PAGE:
“Barnes’s new novel Elizabeth Finch—though novel seems a curious category for what is essentially a thoughtful essay lightly draped in novelistic garments—raises perennial questions by reflecting on the life and legacy of Julian the Apostate … A certain Mozartian lightness has been replaced by stolid earnestness. The novel’s title seems in part a nod to J. M. Coetzee’s Elizabeth Costello, a similarly essayistic novel, and while less dry than the work of Coetzee (whose great gifts do not include a sense of humor), the book is less engaging than, well, much of Julian Barnes … Ultimately, this is perhaps an exploration of the very notion of legacy, of what lives on after a person’s death, of the slippery and mutable details that might shape their memory … It is certainly wise. One might wish only that Barnes had chosen a rather livelier and more compelling protagonist than stolid Neil alongside whom to journey toward this illuminating truth.”
“Andrew Holleran’s novels are so gloomily personal that you can’t help worrying about him in the long gaps between them and wondering, since he’s now nearly eighty, if there will be another book at all. Sixteen years have passed since the last one, Grief, a novella-length study of a man, very like himself, mourning the mother who has been for years the center of his emotional life…How would Holleran, a master of melancholy atmospheres and painful self-scrutiny, follow that study in desolation? Was there a tiny chance he might embrace the freedoms of old age and launch out into some quite new area of interest? Or would he pursue to an even narrower and grimmer focus his study of the deprivations and terrors of advancing years, which made both The Beauty of Men (1996) and Grief such bleak and original testaments? The answer is clear from the opening pages of his fifth novel, The Kingdom of Sand, with their scrupulous evocation of a roadside Florida video store, and of the protocols and humiliations of visiting it if you are a lonely gay man in his seventies in search of sex: this will be Holleran’s most depressing novel yet. It also turns out to be his most touchingly confessional, with a muted poetry of place and season that lingers in the reader’s mind.”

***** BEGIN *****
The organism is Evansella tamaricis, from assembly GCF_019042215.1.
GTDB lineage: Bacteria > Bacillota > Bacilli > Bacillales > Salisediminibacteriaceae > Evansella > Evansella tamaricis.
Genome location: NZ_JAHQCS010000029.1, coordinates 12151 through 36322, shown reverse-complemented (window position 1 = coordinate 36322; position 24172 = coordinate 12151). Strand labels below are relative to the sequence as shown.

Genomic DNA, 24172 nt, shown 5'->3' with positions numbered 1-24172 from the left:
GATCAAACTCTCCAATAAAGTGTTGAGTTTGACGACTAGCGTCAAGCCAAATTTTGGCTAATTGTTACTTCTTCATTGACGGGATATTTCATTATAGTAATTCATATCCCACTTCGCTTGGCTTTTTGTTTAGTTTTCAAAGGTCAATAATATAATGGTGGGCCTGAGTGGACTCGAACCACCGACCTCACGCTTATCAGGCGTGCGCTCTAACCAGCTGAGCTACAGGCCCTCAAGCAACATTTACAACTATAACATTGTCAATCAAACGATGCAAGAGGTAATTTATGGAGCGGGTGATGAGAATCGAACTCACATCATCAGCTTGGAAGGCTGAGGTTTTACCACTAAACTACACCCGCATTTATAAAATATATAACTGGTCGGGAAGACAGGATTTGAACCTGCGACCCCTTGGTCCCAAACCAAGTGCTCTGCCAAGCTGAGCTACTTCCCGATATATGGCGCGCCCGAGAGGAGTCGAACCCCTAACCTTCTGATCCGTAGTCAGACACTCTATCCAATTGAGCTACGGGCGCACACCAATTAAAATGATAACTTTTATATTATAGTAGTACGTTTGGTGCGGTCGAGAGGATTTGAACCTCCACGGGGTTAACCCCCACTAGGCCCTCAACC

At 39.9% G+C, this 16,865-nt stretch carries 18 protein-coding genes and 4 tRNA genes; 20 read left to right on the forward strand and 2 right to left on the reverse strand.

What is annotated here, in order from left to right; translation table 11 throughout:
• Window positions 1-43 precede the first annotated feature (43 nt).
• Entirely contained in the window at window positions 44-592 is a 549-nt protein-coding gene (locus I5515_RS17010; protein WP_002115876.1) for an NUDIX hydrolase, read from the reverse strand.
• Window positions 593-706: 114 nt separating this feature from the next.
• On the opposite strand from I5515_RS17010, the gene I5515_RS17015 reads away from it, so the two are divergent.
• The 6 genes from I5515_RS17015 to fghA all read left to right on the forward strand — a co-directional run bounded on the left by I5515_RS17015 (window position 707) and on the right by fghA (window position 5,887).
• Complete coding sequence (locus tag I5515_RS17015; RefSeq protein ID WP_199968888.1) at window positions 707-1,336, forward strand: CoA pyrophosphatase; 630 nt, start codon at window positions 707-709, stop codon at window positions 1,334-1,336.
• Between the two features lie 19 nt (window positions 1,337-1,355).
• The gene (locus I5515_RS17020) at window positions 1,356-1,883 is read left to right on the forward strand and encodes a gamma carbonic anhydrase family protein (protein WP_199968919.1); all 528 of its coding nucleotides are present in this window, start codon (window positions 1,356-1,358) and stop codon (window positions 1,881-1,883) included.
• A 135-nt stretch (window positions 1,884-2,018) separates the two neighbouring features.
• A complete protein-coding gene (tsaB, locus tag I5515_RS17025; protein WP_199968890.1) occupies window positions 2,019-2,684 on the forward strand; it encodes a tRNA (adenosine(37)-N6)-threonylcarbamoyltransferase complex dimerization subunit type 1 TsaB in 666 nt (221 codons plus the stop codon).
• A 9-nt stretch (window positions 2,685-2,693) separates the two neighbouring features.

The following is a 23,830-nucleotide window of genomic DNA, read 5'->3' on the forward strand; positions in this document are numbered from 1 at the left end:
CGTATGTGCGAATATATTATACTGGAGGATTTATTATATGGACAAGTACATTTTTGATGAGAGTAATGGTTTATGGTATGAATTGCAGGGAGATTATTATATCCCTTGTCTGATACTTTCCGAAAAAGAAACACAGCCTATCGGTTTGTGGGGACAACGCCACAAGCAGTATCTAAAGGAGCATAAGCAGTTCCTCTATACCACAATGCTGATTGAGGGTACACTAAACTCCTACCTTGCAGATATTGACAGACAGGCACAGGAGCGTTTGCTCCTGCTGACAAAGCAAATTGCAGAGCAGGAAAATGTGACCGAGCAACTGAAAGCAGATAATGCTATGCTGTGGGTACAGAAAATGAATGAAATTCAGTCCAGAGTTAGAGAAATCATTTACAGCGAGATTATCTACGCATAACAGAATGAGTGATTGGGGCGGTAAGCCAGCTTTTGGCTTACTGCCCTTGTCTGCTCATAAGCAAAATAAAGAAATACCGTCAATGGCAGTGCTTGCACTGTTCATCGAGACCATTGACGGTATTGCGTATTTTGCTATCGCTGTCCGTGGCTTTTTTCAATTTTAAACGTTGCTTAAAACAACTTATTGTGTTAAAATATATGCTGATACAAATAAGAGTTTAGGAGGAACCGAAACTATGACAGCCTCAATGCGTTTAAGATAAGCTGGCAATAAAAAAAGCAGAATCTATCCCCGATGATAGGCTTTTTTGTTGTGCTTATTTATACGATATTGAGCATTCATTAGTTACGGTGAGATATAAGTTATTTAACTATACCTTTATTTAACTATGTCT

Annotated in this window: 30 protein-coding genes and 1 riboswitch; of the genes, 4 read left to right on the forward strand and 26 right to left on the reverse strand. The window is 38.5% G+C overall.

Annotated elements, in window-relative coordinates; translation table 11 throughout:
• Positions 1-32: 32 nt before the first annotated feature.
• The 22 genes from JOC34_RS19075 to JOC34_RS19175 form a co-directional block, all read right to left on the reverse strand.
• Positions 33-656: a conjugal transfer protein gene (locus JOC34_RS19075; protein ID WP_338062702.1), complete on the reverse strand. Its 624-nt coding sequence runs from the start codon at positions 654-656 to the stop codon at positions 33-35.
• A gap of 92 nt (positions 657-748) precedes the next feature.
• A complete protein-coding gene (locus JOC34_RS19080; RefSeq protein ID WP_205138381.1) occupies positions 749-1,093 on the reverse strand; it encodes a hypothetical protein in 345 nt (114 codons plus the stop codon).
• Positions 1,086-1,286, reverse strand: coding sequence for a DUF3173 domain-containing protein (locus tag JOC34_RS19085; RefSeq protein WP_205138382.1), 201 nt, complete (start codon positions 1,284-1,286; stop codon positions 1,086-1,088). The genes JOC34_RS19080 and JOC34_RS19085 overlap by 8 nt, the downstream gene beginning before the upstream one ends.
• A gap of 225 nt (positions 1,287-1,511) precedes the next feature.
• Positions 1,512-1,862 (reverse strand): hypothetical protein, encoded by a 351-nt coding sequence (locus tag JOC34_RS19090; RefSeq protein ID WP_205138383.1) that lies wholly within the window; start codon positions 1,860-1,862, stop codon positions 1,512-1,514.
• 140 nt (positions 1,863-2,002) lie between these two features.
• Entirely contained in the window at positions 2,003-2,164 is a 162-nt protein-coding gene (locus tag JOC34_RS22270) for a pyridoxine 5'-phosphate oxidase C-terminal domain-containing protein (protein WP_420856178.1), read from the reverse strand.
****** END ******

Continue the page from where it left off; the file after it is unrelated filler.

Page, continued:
“… very few readers have been praying for a novel like this. But Haven creates an eerie, meditative atmosphere that should resonate with anyone willing to think deeply about the blessings and costs of devoting one’s life to a transcendent cause … The drama of this novel accumulates slowly, like the fresh water in their cistern. The challenges—what to eat, where to sleep—are exacerbated by Artt’s fanatical insistence that they immediately build a stone church and begin copying Bibles. The result is a story of survival trapped in a very small space, completely cut off from the world: Roomwith a view … Donoghue works subtly in the margins, letting these three men evolve into their distinct roles. Their foolish destruction of the island’s resources will resonate with contemporary readers, but she refuses to reduce these characters to symbols of modern exigencies. Her narration stays close to their minds, which are about as free of sin as this story is of irony … The effect is transporting, sometimes unsettling and eventually shocking. Trian’s affection for his companions, the birds, the island—everything—is so sweet and vulnerable that tragedy starts to haunt these pages like the coming winter … My only substantial criticism of Haven sounds more harsh than I mean it to: This novel could have been a classic short story. Donoghue’s prose is too attentive to the craggy beauty of the island and the flutterings of Trian’s heart to suggest the book is padded. But the story’s tight focus; its single, steadily rising arc; and especially its walloping conclusion would have ensured a short-story version Haven the kind of immortality that Artt can only dream about.”